“The courts have since applied the doctrine to others similarly involved in the vertical distribution of consumer goods, including lessors of personal property (see Price v. Shell Oil Co. (1970) 2 Cal.3d 245 [85 Cal.Rptr. 178, 466 P.2d 722] ), developers of mass-produced homes (Kriegler v. Eichler Homes, Inc. (1969) 269 Cal.App.2d 224 [74 Cal.Rptr. 749] ), wholesale and retail distributors (Barth v. B.F. Goodrich Tire Co. (1968) 265 Cal.App.2d 228 [71 Cal.Rptr. 306] ), and licensors (Garcia v. Halsett (1970) 3 Cal.App.3d 319 [82 Cal.Rptr. 420] [an operator of a laundromat] [ (Garcia ) ] ). Although these defendants were not necessarily involved in the manufacture or design of the final product, each was responsible for passing the product down the line to the consumer. Thus, the parties were ‘able to bear the cost of compensating for injuries' (Price v. Shell Oil Co., supra, 2 Cal.3d at p. 252 [85 Cal.Rptr. 178, 466 P.2d 722] ) and ‘play[ed] a substantial part in insuring that the product [was] safe or ․ [were] in a position to exert pressure on the manufacturer to that end.’ (Vandermark v. Ford Motor Co., supra, 61 Cal.2d at p. 262 [37 Cal.Rptr. 896, 391 P.2d 168].)” (Bay Summit, supra, 51 Cal.App.4th at p. 773, 59 Cal.Rptr.2d 322.)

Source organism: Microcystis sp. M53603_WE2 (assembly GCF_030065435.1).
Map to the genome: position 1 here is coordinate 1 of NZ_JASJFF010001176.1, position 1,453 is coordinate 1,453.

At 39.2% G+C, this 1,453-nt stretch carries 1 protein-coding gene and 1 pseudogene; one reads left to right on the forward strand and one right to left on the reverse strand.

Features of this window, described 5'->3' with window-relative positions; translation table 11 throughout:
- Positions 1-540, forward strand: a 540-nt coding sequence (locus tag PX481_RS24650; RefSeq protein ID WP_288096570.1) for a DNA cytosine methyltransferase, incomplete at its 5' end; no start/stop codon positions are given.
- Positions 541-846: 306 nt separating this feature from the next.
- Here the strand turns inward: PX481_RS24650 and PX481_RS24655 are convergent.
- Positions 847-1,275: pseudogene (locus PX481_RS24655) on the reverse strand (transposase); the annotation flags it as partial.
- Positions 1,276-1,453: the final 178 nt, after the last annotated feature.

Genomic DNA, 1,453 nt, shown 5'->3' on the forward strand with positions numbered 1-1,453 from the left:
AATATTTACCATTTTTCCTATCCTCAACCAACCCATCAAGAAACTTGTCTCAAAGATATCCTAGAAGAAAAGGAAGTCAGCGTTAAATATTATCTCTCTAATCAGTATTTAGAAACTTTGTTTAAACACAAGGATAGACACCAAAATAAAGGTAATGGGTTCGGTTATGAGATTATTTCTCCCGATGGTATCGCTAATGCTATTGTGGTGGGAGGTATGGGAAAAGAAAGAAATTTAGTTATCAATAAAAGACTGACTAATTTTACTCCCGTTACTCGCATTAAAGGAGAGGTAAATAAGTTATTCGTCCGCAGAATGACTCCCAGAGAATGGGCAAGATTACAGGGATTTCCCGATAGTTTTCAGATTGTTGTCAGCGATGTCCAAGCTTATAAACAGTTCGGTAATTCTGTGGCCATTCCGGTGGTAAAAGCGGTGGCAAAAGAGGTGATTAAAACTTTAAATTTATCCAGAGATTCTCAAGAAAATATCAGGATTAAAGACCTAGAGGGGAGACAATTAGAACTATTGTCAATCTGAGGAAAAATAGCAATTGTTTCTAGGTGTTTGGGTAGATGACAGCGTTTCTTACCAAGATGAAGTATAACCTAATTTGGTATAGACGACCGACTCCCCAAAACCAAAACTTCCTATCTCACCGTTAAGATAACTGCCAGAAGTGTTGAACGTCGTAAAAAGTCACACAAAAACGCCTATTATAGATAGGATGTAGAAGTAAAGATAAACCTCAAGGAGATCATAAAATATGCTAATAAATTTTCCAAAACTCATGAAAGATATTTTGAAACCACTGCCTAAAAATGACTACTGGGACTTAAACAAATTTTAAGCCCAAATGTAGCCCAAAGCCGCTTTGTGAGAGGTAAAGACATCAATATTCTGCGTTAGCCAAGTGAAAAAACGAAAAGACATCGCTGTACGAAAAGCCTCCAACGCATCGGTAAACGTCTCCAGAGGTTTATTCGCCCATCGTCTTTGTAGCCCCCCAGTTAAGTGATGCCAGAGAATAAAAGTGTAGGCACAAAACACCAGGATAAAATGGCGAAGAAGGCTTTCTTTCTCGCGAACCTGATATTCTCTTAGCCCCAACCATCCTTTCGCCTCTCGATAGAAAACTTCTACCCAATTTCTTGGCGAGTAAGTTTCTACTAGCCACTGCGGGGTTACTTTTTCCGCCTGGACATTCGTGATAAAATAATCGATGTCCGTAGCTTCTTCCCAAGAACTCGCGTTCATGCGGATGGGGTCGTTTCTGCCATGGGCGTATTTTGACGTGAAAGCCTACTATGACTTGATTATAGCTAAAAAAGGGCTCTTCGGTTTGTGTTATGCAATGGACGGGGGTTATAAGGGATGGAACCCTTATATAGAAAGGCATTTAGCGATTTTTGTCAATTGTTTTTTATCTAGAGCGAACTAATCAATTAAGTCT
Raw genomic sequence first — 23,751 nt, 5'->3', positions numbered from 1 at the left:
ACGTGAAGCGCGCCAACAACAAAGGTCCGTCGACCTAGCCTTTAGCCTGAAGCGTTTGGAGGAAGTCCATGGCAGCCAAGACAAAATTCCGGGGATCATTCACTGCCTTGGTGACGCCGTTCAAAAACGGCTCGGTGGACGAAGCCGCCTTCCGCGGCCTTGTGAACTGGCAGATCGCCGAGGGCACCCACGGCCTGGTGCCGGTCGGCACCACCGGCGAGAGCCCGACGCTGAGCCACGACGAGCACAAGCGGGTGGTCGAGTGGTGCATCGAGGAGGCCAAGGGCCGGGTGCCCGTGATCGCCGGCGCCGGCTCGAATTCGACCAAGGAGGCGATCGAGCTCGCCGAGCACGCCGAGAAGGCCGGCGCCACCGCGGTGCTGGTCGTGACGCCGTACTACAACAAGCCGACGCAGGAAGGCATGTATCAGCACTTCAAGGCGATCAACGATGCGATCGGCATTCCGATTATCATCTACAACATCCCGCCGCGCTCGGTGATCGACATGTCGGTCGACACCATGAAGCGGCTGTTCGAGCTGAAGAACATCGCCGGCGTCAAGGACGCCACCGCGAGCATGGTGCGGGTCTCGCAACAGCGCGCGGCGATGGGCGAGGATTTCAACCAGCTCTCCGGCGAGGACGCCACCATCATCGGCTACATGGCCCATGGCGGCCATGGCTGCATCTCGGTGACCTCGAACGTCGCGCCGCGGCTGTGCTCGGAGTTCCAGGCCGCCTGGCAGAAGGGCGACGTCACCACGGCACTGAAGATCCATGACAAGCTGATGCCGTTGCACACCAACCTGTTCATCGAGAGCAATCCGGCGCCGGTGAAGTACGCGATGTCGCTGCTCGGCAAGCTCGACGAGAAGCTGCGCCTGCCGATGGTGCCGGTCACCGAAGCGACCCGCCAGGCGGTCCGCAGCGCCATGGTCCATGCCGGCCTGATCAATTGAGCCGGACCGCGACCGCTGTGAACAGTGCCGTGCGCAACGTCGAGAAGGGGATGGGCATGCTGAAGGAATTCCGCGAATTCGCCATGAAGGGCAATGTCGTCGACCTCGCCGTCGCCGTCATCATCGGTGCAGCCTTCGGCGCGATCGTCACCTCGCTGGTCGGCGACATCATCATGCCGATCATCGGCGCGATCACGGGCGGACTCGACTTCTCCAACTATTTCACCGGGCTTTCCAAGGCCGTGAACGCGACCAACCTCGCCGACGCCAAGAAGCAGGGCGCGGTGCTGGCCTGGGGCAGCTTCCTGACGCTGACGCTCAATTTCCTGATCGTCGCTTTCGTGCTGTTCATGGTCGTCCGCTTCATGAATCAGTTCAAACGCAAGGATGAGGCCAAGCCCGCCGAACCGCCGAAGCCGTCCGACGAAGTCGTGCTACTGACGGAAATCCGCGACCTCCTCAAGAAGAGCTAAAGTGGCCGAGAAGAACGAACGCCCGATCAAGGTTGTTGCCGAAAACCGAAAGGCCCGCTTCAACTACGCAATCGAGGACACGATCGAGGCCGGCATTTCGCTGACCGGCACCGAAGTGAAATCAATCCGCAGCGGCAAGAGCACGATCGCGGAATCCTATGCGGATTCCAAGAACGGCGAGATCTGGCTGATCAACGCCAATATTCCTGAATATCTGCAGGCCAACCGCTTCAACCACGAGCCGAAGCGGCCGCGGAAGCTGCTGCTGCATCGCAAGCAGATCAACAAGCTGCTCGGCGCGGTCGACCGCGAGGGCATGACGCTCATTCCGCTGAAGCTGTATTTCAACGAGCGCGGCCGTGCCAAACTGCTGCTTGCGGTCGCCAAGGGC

Plaintiff relies on the decision in Murphy, supra, 40 Cal.3d 672, 221 Cal.Rptr. 447, 710 P.2d 247. In that case, the plaintiff filed a personal injury claim against a retail pharmacy and a drug manufacturer alleging injuries from her mother's use of the prescription drug DES during pregnancy. As to the plaintiff's products liability claim, the court held that the trial court had correctly granted the pharmacy's motion for judgment on the pleadings. (Id. at p. 681, 221 Cal.Rptr. 447, 710 P.2d 247.) In doing so, the Court of Appeal observed, “It is critical to the issue posed to determine if the dominant role of a pharmacist in supplying a prescription drug should be characterized as the performance of a service or the sale of a product.” (Id. at p. 677, 221 Cal.Rptr. 447, 710 P.2d 247.) Quoting with approval from the Court of Appeal decision in Carmichael v. Reitz (1971) 17 Cal.App.3d 958, 978, 95 Cal.Rptr. 381, the court in Murphy stated that the distinction for purposes of the products liability analysis was “ ‘between a transaction where the primary objective is the acquisition of ownership or use of a product and one where the dominant purpose is to obtain services ․’ ” (Murphy, supra, 40 Cal.3d at p. 677, 221 Cal.Rptr. 447, 710 P.2d 247.) The court in Murphy also quoted with approval from the decision in Magrine v. Krasnica (1967) 94 N.J.Super. 228, 227 A.2d 539, 544, stating, “ ‘[T]he essence of the transaction between the retail seller and the consumer relates to the article sold. The seller is in the business of supplying the product to the consumer. It is that, and that alone, for which he is paid. A dentist or physician offers, and is paid for, his professional services and skill. That is the essence of the relationship between him and his patient.’ ” (Murphy, supra, 40 Cal.3d at p. 677, 221 Cal.Rptr. 447, 710 P.2d 247.) Based on its analysis of the role of a pharmacist, the court in Murphy held that a pharmacy in dispensing prescription drugs is performing a service and therefore is not strictly liable for an inherent defect in a drug. (Id. at pp. 676-681, 221 Cal.Rptr. 447, 710 P.2d 247.)